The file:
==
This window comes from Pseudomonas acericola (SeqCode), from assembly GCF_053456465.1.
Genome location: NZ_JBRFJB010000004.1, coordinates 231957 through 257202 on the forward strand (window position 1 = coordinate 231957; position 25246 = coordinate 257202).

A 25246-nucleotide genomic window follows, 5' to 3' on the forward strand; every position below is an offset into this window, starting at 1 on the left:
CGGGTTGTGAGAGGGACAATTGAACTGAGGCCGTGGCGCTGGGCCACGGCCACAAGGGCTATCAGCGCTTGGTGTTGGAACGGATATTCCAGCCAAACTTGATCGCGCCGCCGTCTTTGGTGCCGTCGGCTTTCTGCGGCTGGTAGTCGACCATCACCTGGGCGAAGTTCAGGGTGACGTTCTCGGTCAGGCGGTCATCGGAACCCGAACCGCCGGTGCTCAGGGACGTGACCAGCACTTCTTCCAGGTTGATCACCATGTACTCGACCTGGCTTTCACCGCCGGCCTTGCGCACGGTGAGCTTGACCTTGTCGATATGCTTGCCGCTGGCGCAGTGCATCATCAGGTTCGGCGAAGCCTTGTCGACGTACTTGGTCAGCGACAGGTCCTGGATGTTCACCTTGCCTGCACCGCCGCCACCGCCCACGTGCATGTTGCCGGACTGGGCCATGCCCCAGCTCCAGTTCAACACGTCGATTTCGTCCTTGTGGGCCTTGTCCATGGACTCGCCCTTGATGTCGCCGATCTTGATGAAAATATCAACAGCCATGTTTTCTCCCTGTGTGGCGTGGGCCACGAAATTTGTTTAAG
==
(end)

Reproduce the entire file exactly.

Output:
This window comes from Pseudomonas acericola (SeqCode), from assembly GCF_053456465.1.
Genome location: NZ_JBRFJB010000004.1, coordinates 231957 through 257202 on the forward strand (window position 1 = coordinate 231957; position 25246 = coordinate 257202).

A 25246-nucleotide genomic window follows, 5' to 3' on the forward strand; every position below is an offset into this window, starting at 1 on the left:
CGGGTTGTGAGAGGGACAATTGAACTGAGGCCGTGGCGCTGGGCCACGGCCACAAGGGCTATCAGCGCTTGGTGTTGGAACGGATATTCCAGCCAAACTTGATCGCGCCGCCGTCTTTGGTGCCGTCGGCTTTCTGCGGCTGGTAGTCGACCATCACCTGGGCGAAGTTCAGGGTGACGTTCTCGGTCAGGCGGTCATCGGAACCCGAACCGCCGGTGCTCAGGGACGTGACCAGCACTTCTTCCAGGTTGATCACCATGTACTCGACCTGGCTTTCACCGCCGGCCTTGCGCACGGTGAGCTTGACCTTGTCGATATGCTTGCCGCTGGCGCAGTGCATCATCAGGTTCGGCGAAGCCTTGTCGACGTACTTGGTCAGCGACAGGTCCTGGATGTTCACCTTGCCTGCACCGCCGCCACCGCCCACGTGCATGTTGCCGGACTGGGCCATGCCCCAGCTCCAGTTCAACACGTCGATTTCGTCCTTGTGGGCCTTGTCCATGGACTCGCCCTTGATGTCGCCGATCTTGATGAAAATATCAACAGCCATGTTTTCTCCCTGTGTGGCGTGGGCCACGAAATTTGTTTAAG